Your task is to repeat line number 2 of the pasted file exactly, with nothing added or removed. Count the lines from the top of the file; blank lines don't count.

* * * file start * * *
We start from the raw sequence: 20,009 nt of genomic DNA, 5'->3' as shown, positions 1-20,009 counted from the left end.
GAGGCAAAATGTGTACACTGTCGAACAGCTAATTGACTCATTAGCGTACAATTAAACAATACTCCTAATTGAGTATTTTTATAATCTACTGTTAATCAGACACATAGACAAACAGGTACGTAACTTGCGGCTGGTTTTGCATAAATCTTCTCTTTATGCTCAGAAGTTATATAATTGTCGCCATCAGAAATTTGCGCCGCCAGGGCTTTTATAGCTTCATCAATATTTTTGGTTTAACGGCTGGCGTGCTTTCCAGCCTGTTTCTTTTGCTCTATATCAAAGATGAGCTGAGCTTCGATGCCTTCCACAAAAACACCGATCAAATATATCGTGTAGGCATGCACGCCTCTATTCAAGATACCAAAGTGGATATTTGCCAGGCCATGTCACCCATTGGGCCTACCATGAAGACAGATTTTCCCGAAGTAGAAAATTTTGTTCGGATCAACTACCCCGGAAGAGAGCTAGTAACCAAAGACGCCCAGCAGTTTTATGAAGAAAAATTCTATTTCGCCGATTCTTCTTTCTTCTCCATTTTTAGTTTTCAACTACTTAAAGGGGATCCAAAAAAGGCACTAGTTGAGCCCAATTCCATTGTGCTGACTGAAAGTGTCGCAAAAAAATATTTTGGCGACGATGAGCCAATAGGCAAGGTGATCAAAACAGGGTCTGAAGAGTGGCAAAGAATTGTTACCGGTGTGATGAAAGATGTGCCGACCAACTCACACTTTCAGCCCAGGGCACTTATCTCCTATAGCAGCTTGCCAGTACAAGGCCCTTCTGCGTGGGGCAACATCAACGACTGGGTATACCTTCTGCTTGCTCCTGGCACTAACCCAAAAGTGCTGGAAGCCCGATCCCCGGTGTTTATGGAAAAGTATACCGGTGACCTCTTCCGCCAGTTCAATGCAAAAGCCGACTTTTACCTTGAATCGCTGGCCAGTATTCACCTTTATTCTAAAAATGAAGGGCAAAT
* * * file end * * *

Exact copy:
GAGGCAAAATGTGTACACTGTCGAACAGCTAATTGACTCATTAGCGTACAATTAAACAATACTCCTAATTGAGTATTTTTATAATCTACTGTTAATCAGACACATAGACAAACAGGTACGTAACTTGCGGCTGGTTTTGCATAAATCTTCTCTTTATGCTCAGAAGTTATATAATTGTCGCCATCAGAAATTTGCGCCGCCAGGGCTTTTATAGCTTCATCAATATTTTTGGTTTAACGGCTGGCGTGCTTTCCAGCCTGTTTCTTTTGCTCTATATCAAAGATGAGCTGAGCTTCGATGCCTTCCACAAAAACACCGATCAAATATATCGTGTAGGCATGCACGCCTCTATTCAAGATACCAAAGTGGATATTTGCCAGGCCATGTCACCCATTGGGCCTACCATGAAGACAGATTTTCCCGAAGTAGAAAATTTTGTTCGGATCAACTACCCCGGAAGAGAGCTAGTAACCAAAGACGCCCAGCAGTTTTATGAAGAAAAATTCTATTTCGCCGATTCTTCTTTCTTCTCCATTTTTAGTTTTCAACTACTTAAAGGGGATCCAAAAAAGGCACTAGTTGAGCCCAATTCCATTGTGCTGACTGAAAGTGTCGCAAAAAAATATTTTGGCGACGATGAGCCAATAGGCAAGGTGATCAAAACAGGGTCTGAAGAGTGGCAAAGAATTGTTACCGGTGTGATGAAAGATGTGCCGACCAACTCACACTTTCAGCCCAGGGCACTTATCTCCTATAGCAGCTTGCCAGTACAAGGCCCTTCTGCGTGGGGCAACATCAACGACTGGGTATACCTTCTGCTTGCTCCTGGCACTAACCCAAAAGTGCTGGAAGCCCGATCCCCGGTGTTTATGGAAAAGTATACCGGTGACCTCTTCCGCCAGTTCAATGCAAAAGCCGACTTTTACCTTGAATCGCTGGCCAGTATTCACCTTTATTCTAAAAATGAAGGGCAAAT